Exercise-induced rib stress fractures: potential risk factors related to thoracic muscle co-contraction and movement pattern
Publikation: Bidrag til tidsskrift › Tidsskriftartikel › Forskning › fagfællebedømt
The etiology of exercise-induced rib stress fractures (RSFs) in elite rowers is unclear. The purpose of the study was to investigate thoracic muscle activity, movement patterns and muscle strength in elite rowers. Electromyographic (EMG) and 2-D video analysis were performed during ergometer rowing, and isokinetic muscle strength was measured in seven national team rowers with a history of RSF and seven matched controls (C). RSF displayed a higher velocity of the seat in the initial drive phase (RSF: 0.25+/-0.03, 0.25 (0.15-0.33) m/s vs C: 0.15+/-0.06, 0.18 (-0.11-0.29) m/s P=0.028) (Mean+/-SEM, median and range). Further, RSF had greater co-contraction of m. serratus anterior and m. trapezius in the mid-drive phase (RSF: 47.5+/-3.4, 48.5 (35.8-60.2)% EMG signal overlap vs C: 30.8+/-6.5, 27.0 (11.2-61.6)%P=0.043). In addition, the RSF subjects showed a lower knee-extension to elbow-flexion strength ratio (RSF: 4.2+/-0.22, 4.3 (3.5-5.1) vs C: 4.8+/-0.16, 5.0 (4.2-5.3) P=0.043), indicating stronger arms relative to legs compared with controls. In conclusion, increased thoracic muscle co-contraction, altered movement patterns and reduced leg/arm strength ratio were observed in the RSF subjects, which may all predispose toward an increased risk of RSF.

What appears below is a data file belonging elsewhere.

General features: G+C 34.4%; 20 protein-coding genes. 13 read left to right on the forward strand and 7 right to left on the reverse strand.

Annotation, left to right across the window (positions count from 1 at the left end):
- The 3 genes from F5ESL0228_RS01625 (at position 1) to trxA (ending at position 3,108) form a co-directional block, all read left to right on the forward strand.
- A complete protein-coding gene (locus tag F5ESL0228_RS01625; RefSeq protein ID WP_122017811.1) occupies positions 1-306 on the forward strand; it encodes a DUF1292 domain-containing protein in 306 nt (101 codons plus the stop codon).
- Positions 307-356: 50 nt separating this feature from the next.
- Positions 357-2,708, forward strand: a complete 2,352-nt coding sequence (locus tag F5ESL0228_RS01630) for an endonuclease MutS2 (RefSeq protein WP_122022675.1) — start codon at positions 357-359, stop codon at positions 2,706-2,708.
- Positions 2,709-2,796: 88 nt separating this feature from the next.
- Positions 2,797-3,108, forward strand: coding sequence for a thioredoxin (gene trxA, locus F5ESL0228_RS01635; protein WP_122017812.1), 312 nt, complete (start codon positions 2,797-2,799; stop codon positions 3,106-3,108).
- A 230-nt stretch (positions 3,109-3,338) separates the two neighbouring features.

|Tidsskrift||Scandinavian Journal of Medicine & Science in Sports|
|Status||Udgivet - 2006|